Content warning: Mentions of misgendering, queerphobia, fatphobia
A staple of mainstream UK pop, the idea of Sam Smith being a particularly controversial or debatable figure may have seemed quite unlikely in the mid-2010s. With a beautiful voice and penchant for gospel ballads and big collaborations, their presence in the industry was one of stoic talent rather than particular reinvention. And yet, with new album ‘Gloria’ and a fresh embodiment of open queerness via use of ‘they/them’ pronouns and femme fashion, Smith has ignited furious debate about the suitability of their sexualised expression, not least with new music video ‘I’m Not Here To Make Friends’.
We’ll refrain from re-platforming the most vicious of reactions here, but as one might imagine, the folk down at talkRADIO and GBNews (or various tweeters with a Great British flag in their bio) have been getting quite irate about the matter, blaming Smith for spreading a ‘deviant’ agenda that will cause untold damage to impressionable young minds. Just for once, won’t somebody please think of the children?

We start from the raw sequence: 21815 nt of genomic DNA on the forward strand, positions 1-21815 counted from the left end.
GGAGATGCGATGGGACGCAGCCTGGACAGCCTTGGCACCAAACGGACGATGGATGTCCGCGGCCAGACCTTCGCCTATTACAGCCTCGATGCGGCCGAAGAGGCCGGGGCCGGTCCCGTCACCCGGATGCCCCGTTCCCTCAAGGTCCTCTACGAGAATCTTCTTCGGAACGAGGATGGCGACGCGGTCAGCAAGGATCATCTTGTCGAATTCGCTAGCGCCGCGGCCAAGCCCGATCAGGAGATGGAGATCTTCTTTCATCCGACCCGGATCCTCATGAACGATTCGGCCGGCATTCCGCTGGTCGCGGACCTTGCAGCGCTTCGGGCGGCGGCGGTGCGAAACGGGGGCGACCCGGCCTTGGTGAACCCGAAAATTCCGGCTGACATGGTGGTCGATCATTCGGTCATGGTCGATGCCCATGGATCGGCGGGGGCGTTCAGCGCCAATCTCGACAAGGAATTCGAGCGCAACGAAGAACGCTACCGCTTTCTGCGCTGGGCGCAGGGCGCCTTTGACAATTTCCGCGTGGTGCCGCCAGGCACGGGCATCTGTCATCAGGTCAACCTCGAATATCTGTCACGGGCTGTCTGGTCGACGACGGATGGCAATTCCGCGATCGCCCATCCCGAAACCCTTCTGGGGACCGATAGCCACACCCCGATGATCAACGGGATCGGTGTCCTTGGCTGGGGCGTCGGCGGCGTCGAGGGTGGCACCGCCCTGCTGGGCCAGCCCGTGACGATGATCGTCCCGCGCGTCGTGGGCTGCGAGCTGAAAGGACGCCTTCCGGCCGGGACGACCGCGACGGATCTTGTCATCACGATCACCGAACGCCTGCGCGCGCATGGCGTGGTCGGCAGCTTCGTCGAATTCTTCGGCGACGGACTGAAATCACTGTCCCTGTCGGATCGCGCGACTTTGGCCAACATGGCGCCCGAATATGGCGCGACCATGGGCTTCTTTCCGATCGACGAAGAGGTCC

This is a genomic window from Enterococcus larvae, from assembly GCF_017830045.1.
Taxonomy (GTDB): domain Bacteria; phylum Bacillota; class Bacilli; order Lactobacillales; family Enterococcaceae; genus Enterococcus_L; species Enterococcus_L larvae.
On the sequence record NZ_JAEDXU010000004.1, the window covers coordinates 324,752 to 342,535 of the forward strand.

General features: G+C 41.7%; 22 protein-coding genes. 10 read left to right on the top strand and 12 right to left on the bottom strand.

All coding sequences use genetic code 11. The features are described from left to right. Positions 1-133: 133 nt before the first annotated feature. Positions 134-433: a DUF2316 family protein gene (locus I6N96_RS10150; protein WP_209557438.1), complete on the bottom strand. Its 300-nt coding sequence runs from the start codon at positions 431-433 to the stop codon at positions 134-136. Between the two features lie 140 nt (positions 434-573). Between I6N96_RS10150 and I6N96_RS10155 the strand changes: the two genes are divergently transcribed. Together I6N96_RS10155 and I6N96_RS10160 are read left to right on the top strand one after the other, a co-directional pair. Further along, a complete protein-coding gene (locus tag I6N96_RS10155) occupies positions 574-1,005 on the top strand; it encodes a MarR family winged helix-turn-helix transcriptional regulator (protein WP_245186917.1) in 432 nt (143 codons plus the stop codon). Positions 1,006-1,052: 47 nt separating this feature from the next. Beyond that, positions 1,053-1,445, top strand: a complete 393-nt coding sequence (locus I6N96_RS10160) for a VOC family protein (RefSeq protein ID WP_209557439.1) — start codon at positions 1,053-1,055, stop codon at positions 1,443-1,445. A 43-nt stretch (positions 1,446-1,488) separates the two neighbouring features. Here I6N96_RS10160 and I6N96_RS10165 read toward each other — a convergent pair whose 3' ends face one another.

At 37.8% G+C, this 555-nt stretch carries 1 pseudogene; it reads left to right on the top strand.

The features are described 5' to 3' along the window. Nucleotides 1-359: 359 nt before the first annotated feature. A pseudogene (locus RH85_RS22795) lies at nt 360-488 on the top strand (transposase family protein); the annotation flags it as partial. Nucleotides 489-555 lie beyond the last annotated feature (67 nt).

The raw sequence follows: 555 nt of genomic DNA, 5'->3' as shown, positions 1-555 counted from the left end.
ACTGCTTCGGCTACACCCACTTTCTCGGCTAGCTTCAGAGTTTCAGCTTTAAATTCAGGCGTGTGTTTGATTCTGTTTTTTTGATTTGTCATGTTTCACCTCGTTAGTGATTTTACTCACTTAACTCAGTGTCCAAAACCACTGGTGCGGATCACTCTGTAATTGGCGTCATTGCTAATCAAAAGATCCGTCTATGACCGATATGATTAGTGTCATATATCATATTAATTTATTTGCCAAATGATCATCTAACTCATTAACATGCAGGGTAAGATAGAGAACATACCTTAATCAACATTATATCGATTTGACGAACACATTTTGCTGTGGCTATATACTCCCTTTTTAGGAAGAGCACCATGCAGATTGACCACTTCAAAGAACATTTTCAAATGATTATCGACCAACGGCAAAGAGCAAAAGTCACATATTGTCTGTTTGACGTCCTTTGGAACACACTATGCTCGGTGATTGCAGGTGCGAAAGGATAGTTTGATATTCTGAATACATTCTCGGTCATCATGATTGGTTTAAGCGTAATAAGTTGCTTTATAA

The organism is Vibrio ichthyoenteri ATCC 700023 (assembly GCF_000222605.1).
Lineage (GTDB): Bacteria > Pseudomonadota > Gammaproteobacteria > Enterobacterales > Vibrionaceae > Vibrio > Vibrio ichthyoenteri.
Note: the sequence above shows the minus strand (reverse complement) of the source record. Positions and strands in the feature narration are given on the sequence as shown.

For anybody who hasn’t yet seen the video (above), here’s a spoiler; by 2023 standards, it’s actually pretty tame. There are twerking bums in heart-cut-out shorts, some leather-BDSM-type writhing on beds (not dissimilar to Lady Gaga’s ‘Judas’ video), and a fair bit of thigh on show from Sam, sporting nipple pasties as they patrol down a corridor like a raunchy deleted scene from Bridgerton. At one point, Smith opens their mouth to receive a stream of Champagne; potentially as a nod to a urination fetish, but not entirely unlike what you’d see on the Formula One podium of a race weekend, or a particular rowdy hen do at your local Turtle Bay. The song itself? Catchy, but again, pretty innocuous; a tale-as-old-as-musical-time of wanting to take someone home at the end of the night, with no individual lyric edgier than the somewhat-fortuitous “don’t be scared if you like it”. Smith described the album ‘Gloria’ as their most authentic yet, but its main themes still broadly boil down to fairly genderless observations of nightlife, self-acceptance, heartbreak and healing, topped off by an Ed Sheeran collaboration right at the end. So why is Smith receiving such extreme levels of outrage? The answer appears to be twofold, and painfully obvious; queerphobia, and fatphobia.